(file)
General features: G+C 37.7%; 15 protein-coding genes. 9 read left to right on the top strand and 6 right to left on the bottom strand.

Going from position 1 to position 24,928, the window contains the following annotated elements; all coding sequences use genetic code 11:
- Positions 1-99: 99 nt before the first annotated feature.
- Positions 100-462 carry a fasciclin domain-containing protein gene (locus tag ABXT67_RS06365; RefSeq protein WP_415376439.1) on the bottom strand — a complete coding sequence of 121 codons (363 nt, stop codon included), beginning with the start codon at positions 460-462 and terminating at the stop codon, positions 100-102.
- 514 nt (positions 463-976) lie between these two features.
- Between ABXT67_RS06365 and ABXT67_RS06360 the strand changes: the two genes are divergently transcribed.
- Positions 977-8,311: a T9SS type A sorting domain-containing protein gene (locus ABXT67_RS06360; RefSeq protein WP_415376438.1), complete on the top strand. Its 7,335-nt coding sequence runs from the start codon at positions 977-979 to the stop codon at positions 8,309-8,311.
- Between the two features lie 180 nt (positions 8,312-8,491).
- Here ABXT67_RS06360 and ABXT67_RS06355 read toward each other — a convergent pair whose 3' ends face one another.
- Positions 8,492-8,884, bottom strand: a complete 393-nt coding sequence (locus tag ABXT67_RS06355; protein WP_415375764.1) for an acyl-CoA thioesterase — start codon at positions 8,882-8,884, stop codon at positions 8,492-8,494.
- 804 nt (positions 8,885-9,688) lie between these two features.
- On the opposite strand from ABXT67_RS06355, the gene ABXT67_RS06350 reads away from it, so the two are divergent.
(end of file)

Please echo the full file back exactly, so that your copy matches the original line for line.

General features: G+C 37.7%; 15 protein-coding genes. 9 read left to right on the top strand and 6 right to left on the bottom strand.

Going from position 1 to position 24,928, the window contains the following annotated elements; all coding sequences use genetic code 11:
- Positions 1-99: 99 nt before the first annotated feature.
- Positions 100-462 carry a fasciclin domain-containing protein gene (locus tag ABXT67_RS06365; RefSeq protein WP_415376439.1) on the bottom strand — a complete coding sequence of 121 codons (363 nt, stop codon included), beginning with the start codon at positions 460-462 and terminating at the stop codon, positions 100-102.
- 514 nt (positions 463-976) lie between these two features.
- Between ABXT67_RS06365 and ABXT67_RS06360 the strand changes: the two genes are divergently transcribed.
- Positions 977-8,311: a T9SS type A sorting domain-containing protein gene (locus ABXT67_RS06360; RefSeq protein WP_415376438.1), complete on the top strand. Its 7,335-nt coding sequence runs from the start codon at positions 977-979 to the stop codon at positions 8,309-8,311.
- Between the two features lie 180 nt (positions 8,312-8,491).
- Here ABXT67_RS06360 and ABXT67_RS06355 read toward each other — a convergent pair whose 3' ends face one another.
- Positions 8,492-8,884, bottom strand: a complete 393-nt coding sequence (locus tag ABXT67_RS06355; protein WP_415375764.1) for an acyl-CoA thioesterase — start codon at positions 8,882-8,884, stop codon at positions 8,492-8,494.
- 804 nt (positions 8,885-9,688) lie between these two features.
- On the opposite strand from ABXT67_RS06355, the gene ABXT67_RS06350 reads away from it, so the two are divergent.